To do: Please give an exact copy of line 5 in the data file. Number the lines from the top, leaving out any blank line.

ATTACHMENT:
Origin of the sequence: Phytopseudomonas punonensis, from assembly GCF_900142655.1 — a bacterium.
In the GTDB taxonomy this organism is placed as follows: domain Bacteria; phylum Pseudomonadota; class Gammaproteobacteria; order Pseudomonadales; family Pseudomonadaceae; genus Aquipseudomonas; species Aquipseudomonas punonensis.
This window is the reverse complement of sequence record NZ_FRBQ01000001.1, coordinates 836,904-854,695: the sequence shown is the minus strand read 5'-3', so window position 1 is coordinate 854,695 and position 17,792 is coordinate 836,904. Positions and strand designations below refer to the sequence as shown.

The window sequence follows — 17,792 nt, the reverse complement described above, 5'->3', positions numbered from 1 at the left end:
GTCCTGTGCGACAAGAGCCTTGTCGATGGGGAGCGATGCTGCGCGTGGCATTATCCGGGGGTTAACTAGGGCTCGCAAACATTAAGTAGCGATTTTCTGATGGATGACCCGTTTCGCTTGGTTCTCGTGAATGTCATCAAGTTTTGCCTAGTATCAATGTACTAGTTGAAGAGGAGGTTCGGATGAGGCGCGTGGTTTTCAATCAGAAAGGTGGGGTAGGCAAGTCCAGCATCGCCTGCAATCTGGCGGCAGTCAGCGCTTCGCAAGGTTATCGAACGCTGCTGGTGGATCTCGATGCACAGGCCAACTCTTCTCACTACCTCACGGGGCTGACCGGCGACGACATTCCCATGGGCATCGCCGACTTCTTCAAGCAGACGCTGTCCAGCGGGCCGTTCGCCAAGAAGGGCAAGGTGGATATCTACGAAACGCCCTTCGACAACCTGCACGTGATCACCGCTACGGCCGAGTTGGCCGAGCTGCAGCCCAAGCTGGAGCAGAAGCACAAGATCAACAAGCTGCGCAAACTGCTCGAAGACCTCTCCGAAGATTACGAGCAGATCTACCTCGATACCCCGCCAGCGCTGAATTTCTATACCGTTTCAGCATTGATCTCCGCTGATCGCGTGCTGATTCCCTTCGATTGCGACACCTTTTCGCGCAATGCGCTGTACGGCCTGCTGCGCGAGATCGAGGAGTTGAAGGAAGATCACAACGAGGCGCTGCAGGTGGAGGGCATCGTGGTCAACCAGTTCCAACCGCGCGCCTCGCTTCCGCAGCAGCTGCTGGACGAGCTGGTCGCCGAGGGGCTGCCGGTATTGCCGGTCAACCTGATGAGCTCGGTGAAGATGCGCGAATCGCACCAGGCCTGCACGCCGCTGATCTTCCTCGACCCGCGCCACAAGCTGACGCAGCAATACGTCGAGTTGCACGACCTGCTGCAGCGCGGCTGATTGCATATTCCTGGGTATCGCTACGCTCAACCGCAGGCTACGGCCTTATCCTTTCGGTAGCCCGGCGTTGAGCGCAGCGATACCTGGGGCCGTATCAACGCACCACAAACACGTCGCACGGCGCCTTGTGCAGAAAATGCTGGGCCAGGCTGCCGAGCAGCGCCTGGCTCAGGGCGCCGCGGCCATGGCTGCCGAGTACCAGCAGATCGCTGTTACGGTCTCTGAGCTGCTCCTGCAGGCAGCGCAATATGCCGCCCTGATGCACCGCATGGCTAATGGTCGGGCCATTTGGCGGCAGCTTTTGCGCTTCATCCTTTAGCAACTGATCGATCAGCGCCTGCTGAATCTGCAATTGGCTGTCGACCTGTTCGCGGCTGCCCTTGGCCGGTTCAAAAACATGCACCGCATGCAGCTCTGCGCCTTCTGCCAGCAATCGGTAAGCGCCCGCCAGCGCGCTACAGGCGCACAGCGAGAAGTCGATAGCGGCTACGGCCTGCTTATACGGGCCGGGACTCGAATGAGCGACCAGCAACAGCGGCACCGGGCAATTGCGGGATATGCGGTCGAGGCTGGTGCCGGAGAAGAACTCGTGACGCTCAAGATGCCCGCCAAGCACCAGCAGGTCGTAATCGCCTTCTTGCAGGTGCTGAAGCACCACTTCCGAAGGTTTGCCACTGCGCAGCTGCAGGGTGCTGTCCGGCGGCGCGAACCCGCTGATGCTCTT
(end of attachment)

GTCCTGTGCGACAAGAGCCTTGTCGATGGGGAGCGATGCTGCGCGTGGCATTATCCGGGGGTTAACTAGGGCTCGCAAACATTAAGTAGCGATTTTCTGATGGATGACCCGTTTCGCTTGGTTCTCGTGAATGTCATCAAGTTTTGCCTAGTATCAATGTACTAGTTGAAGAGGAGGTTCGGATGAGGCGCGTGGTTTTCAATCAGAAAGGTGGGGTAGGCAAGTCCAGCATCGCCTGCAATCTGGCGGCAGTCAGCGCTTCGCAAGGTTATCGAACGCTGCTGGTGGATCTCGATGCACAGGCCAACTCTTCTCACTACCTCACGGGGCTGACCGGCGACGACATTCCCATGGGCATCGCCGACTTCTTCAAGCAGACGCTGTCCAGCGGGCCGTTCGCCAAGAAGGGCAAGGTGGATATCTACGAAACGCCCTTCGACAACCTGCACGTGATCACCGCTACGGCCGAGTTGGCCGAGCTGCAGCCCAAGCTGGAGCAGAAGCACAAGATCAACAAGCTGCGCAAACTGCTCGAAGACCTCTCCGAAGATTACGAGCAGATCTACCTCGATACCCCGCCAGCGCTGAATTTCTATACCGTTTCAGCATTGATCTCCGCTGATCGCGTGCTGATTCCCTTCGATTGCGACACCTTTTCGCGCAATGCGCTGTACGGCCTGCTGCGCGAGATCGAGGAGTTGAAGGAAGATCACAACGAGGCGCTGCAGGTGGAGGGCATCGTGGTCAACCAGTTCCAACCGCGCGCCTCGCTTCCGCAGCAGCTGCTGGACGAGCTGGTCGCCGAGGGGCTGCCGGTATTGCCGGTCAACCTGATGAGCTCGGTGAAGATGCGCGAATCGCACCAGGCCTGCACGCCGCTGATCTTCCTCGACCCGCGCCACAAGCTGACGCAGCAATACGTCGAGTTGCACGACCTGCTGCAGCGCGGCTGATTGCATATTCCTGGGTATCGCTACGCTCAACCGCAGGCTACGGCCTTATCCTTTCGGTAGCCCGGCGTTGAGCGCAGCGATACCTGGGGCCGTATCAACGCACCACAAACACGTCGCACGGCGCCTTGTGCAGAAAATGCTGGGCCAGGCTGCCGAGCAGCGCCTGGCTCAGGGCGCCGCGGCCATGGCTGCCGAGTACCAGCAGATCGCTGTTACGGTCTCTGAGCTGCTCCTGCAGGCAGCGCAATATGCCGCCCTGATGCACCGCATGGCTAATGGTCGGGCCATTTGGCGGCAGCTTTTGCGCTTCATCCTTTAGCAACTGATCGATCAGCGCCTGCTGAATCTGCAATTGGCTGTCGACCTGTTCGCGGCTGCCCTTGGCCGGTTCAAAAACATGCACCGCATGCAGCTCTGCGCCTTCTGCCAGCAATCGGTAAGCGCCCGCCAGCGCGCTACAGGCGCACAGCGAGAAGTCGATAGCGGCTACGGCCTGCTTATACGGGCCGGGACTCGAATGAGCGACCAGCAACAGCGGCACCGGGCAATTGCGGGATATGCGGTCGAGGCTGGTGCCGGAGAAGAACTCGTGACGCTCAAGATGCCCGCCAAGCACCAGCAGGTCGTAATCGCCTTCTTGCAGGTGCTGAAGCACCACTTCCGAAGGTTTGCCACTGCGCAGCTGCAGGGTGCTGTCCGGCGGCGCGAACCCGCTGATGCTCTT